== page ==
Once an attack is identified, additional checks are implemented to block it and prevent other similar frauds, but some will pass first.
In my case, Domino’s asked for the CVV of the first card, but that too was guessed, allowing two of the transactions before other transactions were flagged by the Halifax systems. Takeout appears to be targeted as they routinely deal with low value purchases without a card. Criminals use card details to make a series of quick purchases until the card is blocked.
A Halifax spokesperson said: “Thanks to our multi-layered fraud detection systems, we never stop fighting to prevent fraud, blocking the vast majority of attempts. Unfortunately, highly sophisticated criminal gangs never stop trying to breach our defenses and some frauds get through.
This case has certainly made me reconsider how many bank cards I hold and why. Every time I open an account, another card comes along that could make me a victim of fraud even if I never use it. Credit card fraud cost the UK £574.2million in 2020, according to data from UK Finance, including £376.5million from e-commerce fraud. While banks refunded 98% of customers and prevented a further £983m of fraud during the year, there is always a risk of it happening to you.
What can you do to protect yourself?
It’s hard to protect against a guessing attack, but there are things you can do to avoid the damage they cause.
Never approve a transaction you weren’t expecting. Measures to comply with the new strong customer authentication regulations are being phased in ahead of the March 2022 deadline. These will generally require customers to verify certain transactions via a one-time password sent by SMS or a banking app for about one in four online transactions.
Most card issuers allow you to temporarily freeze or disable some or all of the card’s functions. These include blocking transactions outside the UK, online or over the phone, in person or contactless. Freezes do not stop recurring transactions, direct debits, or transactions where merchants do not request verification from the bank, such as public transportation.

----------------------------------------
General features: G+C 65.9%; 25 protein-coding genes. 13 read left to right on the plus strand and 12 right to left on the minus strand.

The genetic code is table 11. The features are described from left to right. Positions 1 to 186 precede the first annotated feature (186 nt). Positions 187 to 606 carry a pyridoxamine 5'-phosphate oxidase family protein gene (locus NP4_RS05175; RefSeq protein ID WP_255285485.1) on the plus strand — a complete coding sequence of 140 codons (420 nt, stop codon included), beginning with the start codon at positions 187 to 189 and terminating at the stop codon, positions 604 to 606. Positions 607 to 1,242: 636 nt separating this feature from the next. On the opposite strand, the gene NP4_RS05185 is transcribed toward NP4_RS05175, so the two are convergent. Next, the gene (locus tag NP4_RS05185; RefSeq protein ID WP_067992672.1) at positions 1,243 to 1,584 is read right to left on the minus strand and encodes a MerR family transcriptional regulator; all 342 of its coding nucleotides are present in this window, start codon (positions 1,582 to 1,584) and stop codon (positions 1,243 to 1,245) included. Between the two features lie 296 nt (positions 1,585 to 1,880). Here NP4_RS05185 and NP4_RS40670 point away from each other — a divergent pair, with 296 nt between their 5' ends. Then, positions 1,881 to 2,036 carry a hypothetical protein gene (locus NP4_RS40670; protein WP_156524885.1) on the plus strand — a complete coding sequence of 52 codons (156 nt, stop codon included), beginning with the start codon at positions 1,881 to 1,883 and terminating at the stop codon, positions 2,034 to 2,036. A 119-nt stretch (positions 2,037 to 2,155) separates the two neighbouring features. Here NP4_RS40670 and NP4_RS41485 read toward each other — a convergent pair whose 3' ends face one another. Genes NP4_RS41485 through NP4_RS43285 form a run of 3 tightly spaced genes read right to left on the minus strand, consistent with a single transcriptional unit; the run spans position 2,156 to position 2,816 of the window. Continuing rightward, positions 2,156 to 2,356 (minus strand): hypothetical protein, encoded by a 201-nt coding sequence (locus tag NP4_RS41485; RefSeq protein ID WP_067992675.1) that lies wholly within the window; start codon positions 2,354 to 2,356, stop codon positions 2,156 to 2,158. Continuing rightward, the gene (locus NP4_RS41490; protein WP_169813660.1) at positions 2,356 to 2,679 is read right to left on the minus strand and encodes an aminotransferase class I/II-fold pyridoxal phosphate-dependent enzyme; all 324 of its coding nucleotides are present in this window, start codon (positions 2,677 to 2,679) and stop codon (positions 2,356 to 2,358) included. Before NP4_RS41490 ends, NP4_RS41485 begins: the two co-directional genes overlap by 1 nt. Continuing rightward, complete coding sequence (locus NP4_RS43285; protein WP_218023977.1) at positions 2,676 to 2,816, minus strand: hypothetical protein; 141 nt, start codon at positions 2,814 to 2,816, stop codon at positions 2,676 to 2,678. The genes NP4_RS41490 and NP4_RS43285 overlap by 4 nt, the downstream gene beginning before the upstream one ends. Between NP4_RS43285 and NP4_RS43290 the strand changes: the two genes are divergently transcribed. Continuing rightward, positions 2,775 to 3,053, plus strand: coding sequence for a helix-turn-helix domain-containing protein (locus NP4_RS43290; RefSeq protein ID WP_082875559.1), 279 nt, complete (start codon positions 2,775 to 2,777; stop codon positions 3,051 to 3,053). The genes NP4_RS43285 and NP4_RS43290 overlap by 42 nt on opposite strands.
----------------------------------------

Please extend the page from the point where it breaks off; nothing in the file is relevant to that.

Report the fraud to your bank as soon as you spot it. Moore says, “I always advise people to check their bank statements regularly, even daily, to spot any discrepancies. If the card details are stolen and slip through the net a small number of times, these cards indeed become very valuable and can be used many times even for years without arousing suspicion.
“I’m afraid something strange is going on”
Herefordshire’s Phoebe Maddrell was one of thousands of First Direct customers hit by fraudulent spending at fast food chain Nando’s.
She received a message on the morning of February 17 asking for a payment of £42 on the debit card linked to her account. She saw it when she woke up and replied that she hadn’t made the payment.
“I then logged into my online banking and saw that there were several transactions through Apple that I didn’t recognize,” she says.
“I opened the account last June to save. I never took the card out of the house; it was never used at a retailer.
Maddrell immediately contacted the bank and was informed that Nando’s transaction had been blocked, the card would be canceled and Apple payments would not be debited from her account. However, later that day the Apple payments were made.
“I’m really worried that something strange is going on,” she said. “There is no way the fraudsters could have obtained the card details from anywhere. Unless somehow these were violated when the card was mailed to me.
Maddrell’s bank did not shed light on how the fraud happened, saying it could not for security reasons, but said there was no data breach.
He says Maddrell will be fully reimbursed and won’t need to speak to the fraud team.
A First Direct spokesperson said: ‘We are aware of some unauthorized low value retail transactions appearing on a small number of our customers’ cards.
“We want to reassure affected customers that they will not be left behind and we apologize for any inconvenience caused.
“We take the safety of our customers very seriously and will be contacting affected customers in the coming days.
“We advise customers to check their statements regularly and contact us if they notice any suspicious activity.”
Maddrell complained to the Information Commissioner’s Office about her case and the Financial Ombudsman about First Direct’s refusal to explain how the fraud happened, and because she was unable to join the team early fraud and said there was a four week wait for a call back.